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Quality of legislation: an achievable universal concept or a utopian pursuit?

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Quality of legislation: an achievable universal concept or a utopian pursuit?


Choosing sides in the dilemma of realism versus utopia of the concept of quality in legislation is not a simple matter. The practice of drafting legislation extends to a wealth of experience spreading over thousands of years in time, hundreds of countries in geographical space, and hundreds of legal systems of all known families of laws. Yet this richness of tradition, this repeated Tantalian trial and error over many years and through all known ideologies, philosophies, cultures, and laws has, in practice, failed to yield wisdom on quality of legislation. What is it that makes a law “good”? What elements can be duplicated in order to recreate, again and again, on request, laws that prescribe by an accepted threshold of quality?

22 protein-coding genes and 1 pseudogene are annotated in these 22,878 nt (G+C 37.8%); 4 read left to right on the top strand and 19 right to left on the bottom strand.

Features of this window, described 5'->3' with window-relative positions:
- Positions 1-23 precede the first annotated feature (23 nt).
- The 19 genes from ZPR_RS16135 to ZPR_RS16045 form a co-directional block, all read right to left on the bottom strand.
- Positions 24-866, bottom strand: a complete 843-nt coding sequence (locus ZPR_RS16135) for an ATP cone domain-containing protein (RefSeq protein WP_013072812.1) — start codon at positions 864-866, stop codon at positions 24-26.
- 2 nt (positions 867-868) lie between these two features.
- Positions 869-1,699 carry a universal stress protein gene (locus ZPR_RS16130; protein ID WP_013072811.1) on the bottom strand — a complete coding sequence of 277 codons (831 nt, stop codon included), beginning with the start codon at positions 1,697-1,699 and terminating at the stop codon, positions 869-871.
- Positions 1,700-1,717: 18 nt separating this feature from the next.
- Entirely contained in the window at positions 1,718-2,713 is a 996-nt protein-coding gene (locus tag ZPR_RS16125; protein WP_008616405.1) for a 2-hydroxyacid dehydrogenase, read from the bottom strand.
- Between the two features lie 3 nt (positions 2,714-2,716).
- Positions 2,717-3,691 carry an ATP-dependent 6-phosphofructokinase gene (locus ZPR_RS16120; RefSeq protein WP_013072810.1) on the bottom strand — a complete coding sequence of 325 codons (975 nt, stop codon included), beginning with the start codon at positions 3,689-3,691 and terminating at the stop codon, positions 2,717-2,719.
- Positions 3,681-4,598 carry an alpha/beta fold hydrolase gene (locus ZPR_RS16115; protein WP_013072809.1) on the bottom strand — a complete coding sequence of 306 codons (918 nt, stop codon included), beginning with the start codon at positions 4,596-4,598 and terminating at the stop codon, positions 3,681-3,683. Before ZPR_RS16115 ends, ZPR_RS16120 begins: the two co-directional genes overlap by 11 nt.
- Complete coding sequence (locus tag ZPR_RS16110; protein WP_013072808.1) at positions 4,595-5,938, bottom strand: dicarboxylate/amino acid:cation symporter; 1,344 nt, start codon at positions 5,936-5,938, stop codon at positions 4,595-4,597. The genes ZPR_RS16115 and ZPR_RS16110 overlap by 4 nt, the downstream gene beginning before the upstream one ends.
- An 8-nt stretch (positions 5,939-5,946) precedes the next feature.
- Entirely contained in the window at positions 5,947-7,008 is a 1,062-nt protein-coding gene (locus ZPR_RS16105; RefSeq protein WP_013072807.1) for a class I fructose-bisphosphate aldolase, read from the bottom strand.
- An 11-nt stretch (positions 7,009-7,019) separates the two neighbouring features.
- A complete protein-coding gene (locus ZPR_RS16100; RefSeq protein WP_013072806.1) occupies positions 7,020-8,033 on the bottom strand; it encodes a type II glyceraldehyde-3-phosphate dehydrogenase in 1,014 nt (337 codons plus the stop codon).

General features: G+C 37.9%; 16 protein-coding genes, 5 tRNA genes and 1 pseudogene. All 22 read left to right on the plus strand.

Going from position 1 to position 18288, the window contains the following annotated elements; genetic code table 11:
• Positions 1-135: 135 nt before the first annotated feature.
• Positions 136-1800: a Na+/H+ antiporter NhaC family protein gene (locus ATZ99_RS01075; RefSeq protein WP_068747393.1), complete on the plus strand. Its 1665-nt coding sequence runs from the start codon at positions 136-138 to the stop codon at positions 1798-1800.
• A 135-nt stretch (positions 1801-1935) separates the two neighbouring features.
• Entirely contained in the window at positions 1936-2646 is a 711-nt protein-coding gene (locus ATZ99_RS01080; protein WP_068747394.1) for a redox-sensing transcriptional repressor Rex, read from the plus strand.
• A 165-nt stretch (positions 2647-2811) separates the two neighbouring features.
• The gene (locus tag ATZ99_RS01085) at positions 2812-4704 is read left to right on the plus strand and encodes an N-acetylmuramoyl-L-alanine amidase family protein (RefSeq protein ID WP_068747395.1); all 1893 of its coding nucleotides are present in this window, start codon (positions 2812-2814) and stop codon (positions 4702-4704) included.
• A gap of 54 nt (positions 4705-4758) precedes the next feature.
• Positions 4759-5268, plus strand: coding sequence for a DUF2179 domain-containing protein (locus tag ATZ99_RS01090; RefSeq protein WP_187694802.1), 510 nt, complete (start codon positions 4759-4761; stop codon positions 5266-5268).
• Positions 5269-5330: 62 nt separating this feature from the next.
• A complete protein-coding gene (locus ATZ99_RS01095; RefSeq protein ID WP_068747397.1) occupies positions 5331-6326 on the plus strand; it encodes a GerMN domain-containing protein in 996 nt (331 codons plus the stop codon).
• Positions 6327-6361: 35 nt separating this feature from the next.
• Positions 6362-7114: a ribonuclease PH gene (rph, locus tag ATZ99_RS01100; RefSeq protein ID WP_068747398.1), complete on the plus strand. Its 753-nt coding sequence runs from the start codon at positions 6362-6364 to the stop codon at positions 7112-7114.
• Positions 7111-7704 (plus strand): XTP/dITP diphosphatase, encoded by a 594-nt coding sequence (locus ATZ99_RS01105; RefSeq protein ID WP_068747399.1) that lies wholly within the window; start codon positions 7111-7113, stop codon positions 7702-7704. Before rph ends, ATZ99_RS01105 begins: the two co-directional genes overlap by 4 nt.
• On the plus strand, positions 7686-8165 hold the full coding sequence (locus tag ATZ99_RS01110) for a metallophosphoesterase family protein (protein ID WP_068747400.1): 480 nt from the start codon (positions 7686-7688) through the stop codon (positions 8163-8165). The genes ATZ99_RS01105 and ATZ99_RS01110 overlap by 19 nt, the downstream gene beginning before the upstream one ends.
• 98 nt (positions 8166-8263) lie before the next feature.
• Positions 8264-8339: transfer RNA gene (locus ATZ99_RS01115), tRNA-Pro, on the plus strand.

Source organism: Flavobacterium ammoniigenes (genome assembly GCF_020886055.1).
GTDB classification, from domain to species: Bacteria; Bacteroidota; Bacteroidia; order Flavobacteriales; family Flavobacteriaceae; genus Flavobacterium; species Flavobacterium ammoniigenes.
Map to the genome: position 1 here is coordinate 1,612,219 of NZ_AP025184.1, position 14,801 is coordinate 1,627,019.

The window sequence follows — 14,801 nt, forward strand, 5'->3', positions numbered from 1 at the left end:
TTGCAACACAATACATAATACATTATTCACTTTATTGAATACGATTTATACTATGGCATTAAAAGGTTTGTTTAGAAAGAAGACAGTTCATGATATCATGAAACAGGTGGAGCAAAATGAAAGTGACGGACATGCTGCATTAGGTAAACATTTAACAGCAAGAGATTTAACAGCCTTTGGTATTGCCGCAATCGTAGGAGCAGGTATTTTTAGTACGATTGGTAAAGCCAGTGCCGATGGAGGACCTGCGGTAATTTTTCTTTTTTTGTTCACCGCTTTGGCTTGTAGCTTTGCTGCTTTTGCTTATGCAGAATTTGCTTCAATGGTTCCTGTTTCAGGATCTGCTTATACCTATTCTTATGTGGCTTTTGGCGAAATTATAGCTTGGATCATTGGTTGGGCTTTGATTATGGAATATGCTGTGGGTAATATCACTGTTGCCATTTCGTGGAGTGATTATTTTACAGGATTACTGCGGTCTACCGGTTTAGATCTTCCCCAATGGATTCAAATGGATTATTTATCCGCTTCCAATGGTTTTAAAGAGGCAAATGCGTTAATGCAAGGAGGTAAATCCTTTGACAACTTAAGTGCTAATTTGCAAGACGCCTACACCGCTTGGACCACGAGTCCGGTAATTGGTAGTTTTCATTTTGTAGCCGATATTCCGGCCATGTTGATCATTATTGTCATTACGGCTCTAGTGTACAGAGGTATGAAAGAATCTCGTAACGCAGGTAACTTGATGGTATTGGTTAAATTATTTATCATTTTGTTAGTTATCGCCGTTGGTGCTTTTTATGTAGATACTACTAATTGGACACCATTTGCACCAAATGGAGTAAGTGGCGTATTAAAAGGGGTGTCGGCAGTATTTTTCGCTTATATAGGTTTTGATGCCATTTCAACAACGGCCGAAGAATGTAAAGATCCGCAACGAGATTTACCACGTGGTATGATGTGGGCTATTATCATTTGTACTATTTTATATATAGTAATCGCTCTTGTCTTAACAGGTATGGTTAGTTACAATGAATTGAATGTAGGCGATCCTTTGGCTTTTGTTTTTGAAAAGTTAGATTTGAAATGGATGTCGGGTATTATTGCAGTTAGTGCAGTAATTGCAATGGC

Xanthaki, Helen (2011) Quality of legislation: an achievable universal concept or a utopian pursuit? In: Quality of Legislation. Principles and Instruments: Proceedings of the Ninth Congress of the International Association of Legislation (IAL) . Nomos, Baden Baden, pp. 75-85. ISBN 3832952454 (Submitted)


Item Type: Book Section
Subjects: Law
Divisions: Institute of Advanced Legal Studies
Collections: IALS Staff
Depositing User:
URI: http://sas-space.sas.ac.uk/id/eprint/4854
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